Squash Vine Borer(SVB)
SVB is a common pest that attacks the most commonly grown squash by home gardeners. It is an orange and black moth that lays its eggs on squash plants.
Yes, it is a pollinator, but it is also a nuisance in the gardens. The moth emerges in the summer and lives from June to July. After appearing the moth lays eggs. The eggs laid by the moth hatch in around ten days and then begin to do damage. The larvae burrow into the stem of the squash and start to wreak havoc. Here they feed on the plant material inside of the stem blocking the water flow up the plant. After a month or so inside the host plant, the larvae exit and burrows into the dirt where it will remain until the following summer. By the time people realize it is a problem and attempt to correct it, it is too late.
Squash, pumpkins gourds, zucchini, and hubbards are highly susceptible. Despite melons and cucumbers being in the same Cucurbita family, they are not usually affected.
It is hard to prevent Squash vine borers because they overwinter, live through the winter, in a cocoon in the soil. Here are a few tips on avoiding these garden pests:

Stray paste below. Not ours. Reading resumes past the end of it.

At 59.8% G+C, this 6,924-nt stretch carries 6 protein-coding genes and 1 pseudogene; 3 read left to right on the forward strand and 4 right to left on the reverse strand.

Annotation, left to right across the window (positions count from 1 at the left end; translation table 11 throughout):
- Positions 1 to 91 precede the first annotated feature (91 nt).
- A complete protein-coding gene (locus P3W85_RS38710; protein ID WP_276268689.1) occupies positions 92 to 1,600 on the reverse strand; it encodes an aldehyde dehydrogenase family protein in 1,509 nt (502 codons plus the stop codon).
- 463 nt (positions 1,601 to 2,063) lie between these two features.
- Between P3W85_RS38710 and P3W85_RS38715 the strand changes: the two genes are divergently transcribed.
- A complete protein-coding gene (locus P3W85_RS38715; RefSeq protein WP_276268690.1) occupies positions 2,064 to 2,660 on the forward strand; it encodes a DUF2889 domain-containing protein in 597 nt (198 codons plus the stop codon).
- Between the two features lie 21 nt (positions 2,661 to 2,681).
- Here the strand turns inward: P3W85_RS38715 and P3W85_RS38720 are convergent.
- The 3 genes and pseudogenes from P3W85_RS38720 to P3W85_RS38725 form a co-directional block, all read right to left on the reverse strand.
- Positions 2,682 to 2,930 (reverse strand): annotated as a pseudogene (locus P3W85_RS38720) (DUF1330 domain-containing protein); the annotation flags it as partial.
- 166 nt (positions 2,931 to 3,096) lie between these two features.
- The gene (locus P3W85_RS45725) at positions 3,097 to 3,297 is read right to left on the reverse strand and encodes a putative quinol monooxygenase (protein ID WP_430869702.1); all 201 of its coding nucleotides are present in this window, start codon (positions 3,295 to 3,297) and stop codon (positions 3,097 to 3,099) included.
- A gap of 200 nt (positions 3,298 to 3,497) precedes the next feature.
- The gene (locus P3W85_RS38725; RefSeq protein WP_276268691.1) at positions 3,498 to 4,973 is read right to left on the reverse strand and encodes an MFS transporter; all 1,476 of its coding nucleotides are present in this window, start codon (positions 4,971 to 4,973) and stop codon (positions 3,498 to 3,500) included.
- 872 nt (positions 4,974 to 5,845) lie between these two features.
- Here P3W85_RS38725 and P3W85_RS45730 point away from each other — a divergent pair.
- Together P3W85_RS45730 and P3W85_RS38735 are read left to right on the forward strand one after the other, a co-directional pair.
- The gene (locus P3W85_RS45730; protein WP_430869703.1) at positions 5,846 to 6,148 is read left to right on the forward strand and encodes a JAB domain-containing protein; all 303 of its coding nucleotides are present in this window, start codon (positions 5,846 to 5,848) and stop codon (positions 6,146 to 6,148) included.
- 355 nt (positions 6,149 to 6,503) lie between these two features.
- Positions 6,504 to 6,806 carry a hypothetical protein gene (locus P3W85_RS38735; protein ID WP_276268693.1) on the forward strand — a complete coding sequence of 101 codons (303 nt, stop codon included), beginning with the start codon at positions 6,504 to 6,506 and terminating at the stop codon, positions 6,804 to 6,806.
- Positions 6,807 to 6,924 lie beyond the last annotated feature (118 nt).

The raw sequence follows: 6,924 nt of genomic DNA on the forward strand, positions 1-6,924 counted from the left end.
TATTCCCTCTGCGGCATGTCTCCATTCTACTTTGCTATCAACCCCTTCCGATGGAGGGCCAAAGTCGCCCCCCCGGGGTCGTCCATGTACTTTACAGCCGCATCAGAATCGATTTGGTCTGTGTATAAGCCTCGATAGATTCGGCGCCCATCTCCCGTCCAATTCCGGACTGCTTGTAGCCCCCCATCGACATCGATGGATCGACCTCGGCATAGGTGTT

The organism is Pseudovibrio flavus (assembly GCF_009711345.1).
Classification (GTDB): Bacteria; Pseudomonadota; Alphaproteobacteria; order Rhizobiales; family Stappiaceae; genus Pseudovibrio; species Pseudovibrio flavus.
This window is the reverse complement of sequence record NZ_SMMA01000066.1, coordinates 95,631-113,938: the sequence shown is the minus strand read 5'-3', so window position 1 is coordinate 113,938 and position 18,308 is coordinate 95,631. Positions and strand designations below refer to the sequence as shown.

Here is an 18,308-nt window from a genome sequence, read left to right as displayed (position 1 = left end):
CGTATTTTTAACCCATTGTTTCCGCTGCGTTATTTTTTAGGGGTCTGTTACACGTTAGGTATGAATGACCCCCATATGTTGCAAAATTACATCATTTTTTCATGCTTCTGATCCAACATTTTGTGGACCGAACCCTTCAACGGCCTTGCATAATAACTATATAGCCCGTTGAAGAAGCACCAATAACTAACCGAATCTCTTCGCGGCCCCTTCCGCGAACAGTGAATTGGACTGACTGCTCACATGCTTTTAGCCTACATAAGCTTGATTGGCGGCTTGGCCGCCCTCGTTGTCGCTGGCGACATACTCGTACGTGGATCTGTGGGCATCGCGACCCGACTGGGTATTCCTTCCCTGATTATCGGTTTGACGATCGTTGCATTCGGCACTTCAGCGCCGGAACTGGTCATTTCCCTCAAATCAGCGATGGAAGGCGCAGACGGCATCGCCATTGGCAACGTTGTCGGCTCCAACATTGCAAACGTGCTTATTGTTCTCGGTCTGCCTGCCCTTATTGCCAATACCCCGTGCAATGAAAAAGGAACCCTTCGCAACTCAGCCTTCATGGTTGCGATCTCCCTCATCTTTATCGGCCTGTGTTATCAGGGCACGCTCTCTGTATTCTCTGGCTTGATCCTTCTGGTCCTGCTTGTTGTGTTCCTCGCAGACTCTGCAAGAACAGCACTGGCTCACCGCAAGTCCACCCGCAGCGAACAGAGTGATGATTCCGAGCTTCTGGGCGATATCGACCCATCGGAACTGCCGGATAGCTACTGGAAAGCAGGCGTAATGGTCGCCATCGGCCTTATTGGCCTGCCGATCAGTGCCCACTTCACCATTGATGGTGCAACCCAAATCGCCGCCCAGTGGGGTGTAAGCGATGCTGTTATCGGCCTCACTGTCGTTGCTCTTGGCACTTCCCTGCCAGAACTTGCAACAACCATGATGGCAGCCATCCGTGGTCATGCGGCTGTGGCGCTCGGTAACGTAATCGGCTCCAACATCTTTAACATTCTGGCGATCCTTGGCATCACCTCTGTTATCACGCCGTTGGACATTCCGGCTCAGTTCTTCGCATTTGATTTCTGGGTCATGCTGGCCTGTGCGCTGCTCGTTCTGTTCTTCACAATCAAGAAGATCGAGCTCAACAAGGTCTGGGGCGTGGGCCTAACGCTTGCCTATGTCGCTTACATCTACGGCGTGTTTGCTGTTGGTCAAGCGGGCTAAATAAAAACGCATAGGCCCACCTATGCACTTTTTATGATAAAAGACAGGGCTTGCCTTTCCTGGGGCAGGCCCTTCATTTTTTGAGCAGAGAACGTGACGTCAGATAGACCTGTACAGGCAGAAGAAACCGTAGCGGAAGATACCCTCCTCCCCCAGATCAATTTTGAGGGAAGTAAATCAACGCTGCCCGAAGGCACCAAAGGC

Tilling the dirt in the spring as soon as it is workable. Doing so can help bring the cocoon to the surface where a garden friend can eat it.
Applying BT insecticide spray to the plant every week. This application will help destroy the eggs and freshly hatched larvae.
Use Diatomaceous Earth. Encircle the seedling with the DE. Doing so will act as a defense but will not help if not practicing Crop rotation.
Practice Crop Rotation. Since larvae exit stem of infected plant and burrows into the dirt waiting for the following summer. Planting Squash in the same spot every year is setting yourself up for failure.
If you must plant zucchini and squash, then do so early in the season. Since the nemesis, squash vine borer is active from June-July, planting early spring ensures that the plant is done producing and removed before the summer sets. Plant a second round of squash in the middle to end of July so that by the time they reach maturity, the threat of the pest is no longer present in the garden.
Apply Row covers. Row covers are breathable, lightweight fabric that keeps pests out but allows light and sun to penetrate. This only works if you practice crop rotation. Think about it- if the pest overwinters in the soil and you plant squash in the same location the row cover will have the opposite effect. It will trap the pest inside with your squash. If you use a row cover, you will need to pollinate your squash manually.
Research different varieties. Everyone I talk to always plants the same types, yellow crookneck, straight yellow neck or green zucchini, these all belong to the same family, Cucurbita Pepo. These varieties are favorites of the SVB(Squash Vine Borer) Look into varieties of Cucurbita Moschata- Butternut, Tromboncino, Aeohaback and Seminole pumpkin, to name a few.
Yellow Traps- SVB are highly attracted to the color yellow. Try yellow sticky traps by the base of the plant. Try filling a yellow bowl with water. Moths will be drawn and hopefully drown.